Posts Tagged ‘blueprinting’

FN SPR project: Blueprinting

It is time to talk and show some of the work I have done on my third (required) project this semester. The FN Special Purpose Rifle (SPR) is essentially a pre-64 Winchester 70 action. We managed to get a good group deal on these and I ended up buying 2 of these. One (this one) I will keep as a complete rifle as it will be part of my portfolio. At some stage, I will complete the second rifle and sell it. I will chamber this rifle in .243 Winchester and I will make a laminate stock for it.

FN SPR action

Ready to start


As with the Mauser and Remington projects, I start by blueprinting the bolt and receiver. I trued the bolt face first.

Bolt face

I also had to true the bolt lugs. No picture of that but the process is the same as for the Mauser bolt. I then trued the front of the receiver.


The only other step needed on the bolt and receiver was to lap the bolt to make sure there is full contact between the bolt lugs and the receiver. In my next post I will show the process of cutting and chambering the barrel.

Remington 700 project: Bolt blueprinting

Started on my Remington 700 project this week (March 19). I am putting a lot of attention to detail into this one as I am building it for my wife! This is a brand new action from Remington chambered in .223 Remington. I did contemplate doing this in 5.56×45 but we do not have the correct reamer. (I listed the calibers incorrectly before. My mistake, I am blaming it on the fact that I was working on my Winchester 94!) The first picture shows the action and bolt. The bolt is disassembled as I only need the bolt body during the barreling and chambering process. 

This picture shows the barrel blank. I purchased the barrel from Shilen as they give us a really good trade discount as students. The barrel has a number 6 contour (which means it is pretty thick and quite heavy) and made from chrome moly steel. The twist rate for this is 1:9 to allow for the use of a range of bullet weights.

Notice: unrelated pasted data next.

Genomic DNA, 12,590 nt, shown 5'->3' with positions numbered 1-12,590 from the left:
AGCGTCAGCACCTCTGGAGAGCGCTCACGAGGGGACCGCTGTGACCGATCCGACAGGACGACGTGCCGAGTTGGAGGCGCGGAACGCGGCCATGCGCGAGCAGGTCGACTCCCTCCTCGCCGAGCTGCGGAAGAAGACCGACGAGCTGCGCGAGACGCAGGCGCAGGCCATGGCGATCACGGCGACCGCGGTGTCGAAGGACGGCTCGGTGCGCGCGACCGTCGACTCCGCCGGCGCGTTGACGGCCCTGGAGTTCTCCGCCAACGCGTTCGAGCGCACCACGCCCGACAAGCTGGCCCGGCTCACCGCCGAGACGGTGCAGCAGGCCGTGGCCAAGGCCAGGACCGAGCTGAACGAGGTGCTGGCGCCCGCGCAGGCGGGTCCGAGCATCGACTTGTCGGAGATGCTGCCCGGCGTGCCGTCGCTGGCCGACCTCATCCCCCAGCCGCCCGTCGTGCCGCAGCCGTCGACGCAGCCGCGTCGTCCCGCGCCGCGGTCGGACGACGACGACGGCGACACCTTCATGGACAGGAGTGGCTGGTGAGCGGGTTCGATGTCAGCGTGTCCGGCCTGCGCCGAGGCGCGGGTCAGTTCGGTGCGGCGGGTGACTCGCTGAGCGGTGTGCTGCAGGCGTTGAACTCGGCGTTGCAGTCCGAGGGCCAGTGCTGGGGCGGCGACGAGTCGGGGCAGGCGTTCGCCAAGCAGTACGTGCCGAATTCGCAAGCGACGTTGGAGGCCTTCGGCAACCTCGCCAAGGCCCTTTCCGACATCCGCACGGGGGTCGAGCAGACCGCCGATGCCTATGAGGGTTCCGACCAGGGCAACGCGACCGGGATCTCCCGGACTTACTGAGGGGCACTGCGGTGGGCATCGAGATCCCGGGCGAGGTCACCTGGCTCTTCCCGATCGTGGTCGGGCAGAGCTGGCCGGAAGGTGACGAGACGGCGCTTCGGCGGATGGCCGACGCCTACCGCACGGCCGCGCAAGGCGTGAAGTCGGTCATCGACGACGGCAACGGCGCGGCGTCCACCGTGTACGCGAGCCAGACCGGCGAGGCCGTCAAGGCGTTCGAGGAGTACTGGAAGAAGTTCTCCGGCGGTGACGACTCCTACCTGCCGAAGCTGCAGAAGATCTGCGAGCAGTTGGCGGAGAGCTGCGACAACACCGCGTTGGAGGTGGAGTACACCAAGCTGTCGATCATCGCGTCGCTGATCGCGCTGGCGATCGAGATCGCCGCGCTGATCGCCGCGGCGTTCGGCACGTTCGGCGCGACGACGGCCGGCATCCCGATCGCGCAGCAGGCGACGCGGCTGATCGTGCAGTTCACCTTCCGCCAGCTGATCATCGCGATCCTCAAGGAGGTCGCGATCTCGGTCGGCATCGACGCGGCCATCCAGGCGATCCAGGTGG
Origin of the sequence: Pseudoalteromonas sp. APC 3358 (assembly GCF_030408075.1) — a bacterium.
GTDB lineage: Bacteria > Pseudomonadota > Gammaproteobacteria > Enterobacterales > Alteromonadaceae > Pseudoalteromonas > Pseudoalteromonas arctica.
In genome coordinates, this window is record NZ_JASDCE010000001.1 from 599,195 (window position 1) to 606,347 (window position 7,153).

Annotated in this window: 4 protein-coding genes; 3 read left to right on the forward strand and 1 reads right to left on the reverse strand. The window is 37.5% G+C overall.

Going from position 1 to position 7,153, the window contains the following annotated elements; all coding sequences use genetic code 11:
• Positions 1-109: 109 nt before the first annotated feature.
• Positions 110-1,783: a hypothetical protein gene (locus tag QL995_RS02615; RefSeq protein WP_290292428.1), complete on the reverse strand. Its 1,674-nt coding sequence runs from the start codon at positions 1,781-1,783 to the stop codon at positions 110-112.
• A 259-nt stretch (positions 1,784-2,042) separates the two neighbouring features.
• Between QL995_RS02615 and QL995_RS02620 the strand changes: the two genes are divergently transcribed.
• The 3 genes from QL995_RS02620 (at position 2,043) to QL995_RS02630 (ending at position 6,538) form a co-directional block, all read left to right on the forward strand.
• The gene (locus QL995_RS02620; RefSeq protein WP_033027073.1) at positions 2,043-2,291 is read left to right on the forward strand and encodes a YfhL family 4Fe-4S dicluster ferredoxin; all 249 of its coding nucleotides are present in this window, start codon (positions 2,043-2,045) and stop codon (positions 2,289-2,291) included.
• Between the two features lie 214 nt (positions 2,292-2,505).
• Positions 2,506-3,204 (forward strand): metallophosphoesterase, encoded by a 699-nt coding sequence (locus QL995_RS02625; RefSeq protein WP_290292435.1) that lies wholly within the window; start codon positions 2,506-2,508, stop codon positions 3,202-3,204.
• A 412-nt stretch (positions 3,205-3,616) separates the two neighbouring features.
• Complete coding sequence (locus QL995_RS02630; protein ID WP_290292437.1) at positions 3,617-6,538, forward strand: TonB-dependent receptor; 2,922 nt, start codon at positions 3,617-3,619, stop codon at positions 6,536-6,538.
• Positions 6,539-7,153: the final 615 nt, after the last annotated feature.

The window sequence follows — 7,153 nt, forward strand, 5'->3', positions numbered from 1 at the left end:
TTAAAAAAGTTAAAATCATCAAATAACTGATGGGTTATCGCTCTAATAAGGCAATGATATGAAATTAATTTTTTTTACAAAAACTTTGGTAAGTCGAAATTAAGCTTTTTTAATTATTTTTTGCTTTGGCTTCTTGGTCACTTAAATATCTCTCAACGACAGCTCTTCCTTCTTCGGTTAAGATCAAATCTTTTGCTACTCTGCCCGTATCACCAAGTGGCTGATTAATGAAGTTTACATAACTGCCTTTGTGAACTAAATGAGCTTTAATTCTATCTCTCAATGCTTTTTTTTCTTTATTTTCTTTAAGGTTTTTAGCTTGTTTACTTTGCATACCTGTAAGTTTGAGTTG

Here is the action without the trigger assembly. You can also see the recoil lug in the background to the left and center of the picture. The recoil lug helps to control recoil once the action is mounted in a stock. On the Remington 700, this is an extra piece. On the Mauser and FN actions, this part is part of the action.

I started doing all the blueprinting work on the bolt and action. This allows for added accuracy. We use a fixture to mount the bolt in the lathe and then center the work piece just behind the lugs of the bolt. You will see the instruments we use to measure a little further down as we also use them for setting up the barrel. What is measured is known as run-out and shows how well the work piece is centered in the lathe. The more accurate the work is set up, the better it will function. I try for zero run-out but it is not always possible. For this bolt I got it to less than 0.0005 inches (12.7 microns or 0.0127 millimeters).

The next step was to “true” up the back of the bolt lugs. Truing the lugs just means we make sure they are the same height and that they are square to the bolt body. The first picture shows the process, the second shows the result.

This process repeats on the front side of the bolt lugs. This is not always needed as it depends on the action. On the Remington 700 it should be done. Again I am showing a during and last picture.


This is almost all the work on the bolt body for now.